National Cancer Research Institute South of England
Prostate Cancer Collaborative

The transcription factor E2F3 is overexpressed in prostate cancer and independently predicts clinical outcome

Authors: Sandra Edwards, Colin Cooper

The treatment and management of prostate cancer needs to be improved.   A particular problem that exists is that it is not possible to predict how early prostate cancer still localised to the prostate (for example detected by the PSA test) will behave.   Some cases may remain dormant for many years without progressing while others will progress rapidly to malignancy.   The particular goal of our work is to identify markers that can be used to distinguish dormant from aggressive early prostate cancers.   This is important because such markers can be used to identify aggressive cancers early so that they may be treated and to minimise treatment for dormant tumours.

We have recently demonstrated that the E2F3 transcription factor gene, which has an established role in controlling transition through the cell cycle, is a bladder cancer oncogene that is activated by amplification and overexpression 1 . We have investigated the role of E2F3 in prostate cancer by immunohistochemistry on prostate tissue microarrays.

Tissue microarrays (TMAs) were constructed from TURP and prostatectomy samples that had been taken from a consecutive series of patients (774 cores from 147 patients) diagnosed with prostate cancer who attended the Royal Marsden NHS Trust from 1992. Immunohistochemistry (Figure 1) was carried out using a monoclonal antibody to E2F3 (Upstate, UK).


Figure 1. E2F3 expression detected by immunohistochemistry in formalin fixed tissue in TMAs. (a-c) Primary prostate cancers. Examples of tumours scored as (a, b) positive and (c) negative are shown. (d) Example of a hyperplasia scored as positive for E2F3. (e) Example of morphologically normal epithelia scored positive for E2F3. (f) Example of cytoplasmic staining observed in morphologically normal epithelium. Staining: brown, E2F3; blue, haematoxylin counterstain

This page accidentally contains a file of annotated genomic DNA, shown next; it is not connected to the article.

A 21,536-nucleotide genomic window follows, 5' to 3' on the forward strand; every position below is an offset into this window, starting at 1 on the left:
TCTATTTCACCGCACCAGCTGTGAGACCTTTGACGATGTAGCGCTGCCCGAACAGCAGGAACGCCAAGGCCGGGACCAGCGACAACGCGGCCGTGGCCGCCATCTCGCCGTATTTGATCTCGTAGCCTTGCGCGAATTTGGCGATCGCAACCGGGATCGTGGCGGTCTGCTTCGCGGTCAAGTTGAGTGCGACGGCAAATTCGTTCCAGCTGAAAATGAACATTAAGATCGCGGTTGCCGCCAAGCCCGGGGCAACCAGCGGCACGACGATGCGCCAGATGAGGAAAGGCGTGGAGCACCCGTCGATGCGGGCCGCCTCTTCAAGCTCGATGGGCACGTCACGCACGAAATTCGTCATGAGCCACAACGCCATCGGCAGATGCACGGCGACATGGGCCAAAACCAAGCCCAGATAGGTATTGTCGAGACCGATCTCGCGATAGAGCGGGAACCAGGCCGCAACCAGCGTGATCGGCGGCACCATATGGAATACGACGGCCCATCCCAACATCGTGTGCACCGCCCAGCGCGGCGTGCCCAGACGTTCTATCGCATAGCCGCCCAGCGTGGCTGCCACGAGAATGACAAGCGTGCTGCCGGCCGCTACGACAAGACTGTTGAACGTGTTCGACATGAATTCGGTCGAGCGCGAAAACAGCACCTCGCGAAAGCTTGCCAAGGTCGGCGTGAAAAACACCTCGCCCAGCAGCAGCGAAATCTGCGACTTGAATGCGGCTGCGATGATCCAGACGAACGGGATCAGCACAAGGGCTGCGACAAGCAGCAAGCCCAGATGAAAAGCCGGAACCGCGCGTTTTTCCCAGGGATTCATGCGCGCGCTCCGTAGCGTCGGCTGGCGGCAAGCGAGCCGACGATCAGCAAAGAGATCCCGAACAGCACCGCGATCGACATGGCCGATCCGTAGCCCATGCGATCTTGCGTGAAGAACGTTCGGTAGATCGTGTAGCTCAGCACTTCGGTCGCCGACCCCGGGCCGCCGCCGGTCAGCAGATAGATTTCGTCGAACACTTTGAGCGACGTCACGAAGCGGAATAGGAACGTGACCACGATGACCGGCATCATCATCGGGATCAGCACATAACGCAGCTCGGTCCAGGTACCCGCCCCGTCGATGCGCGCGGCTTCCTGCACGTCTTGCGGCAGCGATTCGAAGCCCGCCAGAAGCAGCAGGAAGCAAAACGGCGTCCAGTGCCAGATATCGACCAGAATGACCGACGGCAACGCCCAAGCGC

Analysis of the TMAs demonstrated intense nuclei staining for E2F3 in 67% (98/147) of prostate cancers (Figure 1a-c), with the maximum proportion of cells containing nuclear staining varying from 5 to 90%. Analysis of non-neoplastic epithelium samples revealed that hyperplastic epithelium (Figure 1d) and morphologically normal epithelium (Figure 1e) exhibited nuclear E2F3 staining in respectively 21/124 (19.8%) and 1/43 (2.33%) of cases. Because of the wide variation in the percentage of nuclei exhibiting staining, the data were stratified into six bands: negative, up to 20, 21-40, 41-60, 61-80 and 81-100%. In some cases, E2F3 was observed predominantly in the cytoplasm (Figure 1f). This pattern was not observed in prostate cancer and was restricted entirely to morphologically normal epithelium (3/43) and epithelia hyperplasia (15/124).

Studies of clinical correlation showed a significant association between the presence of nuclear E2F3 staining and Gleason score (P=0.016), but no association with age (P=0.327), M stage (P=0.574) or AJCC 2 stage (P=0.613)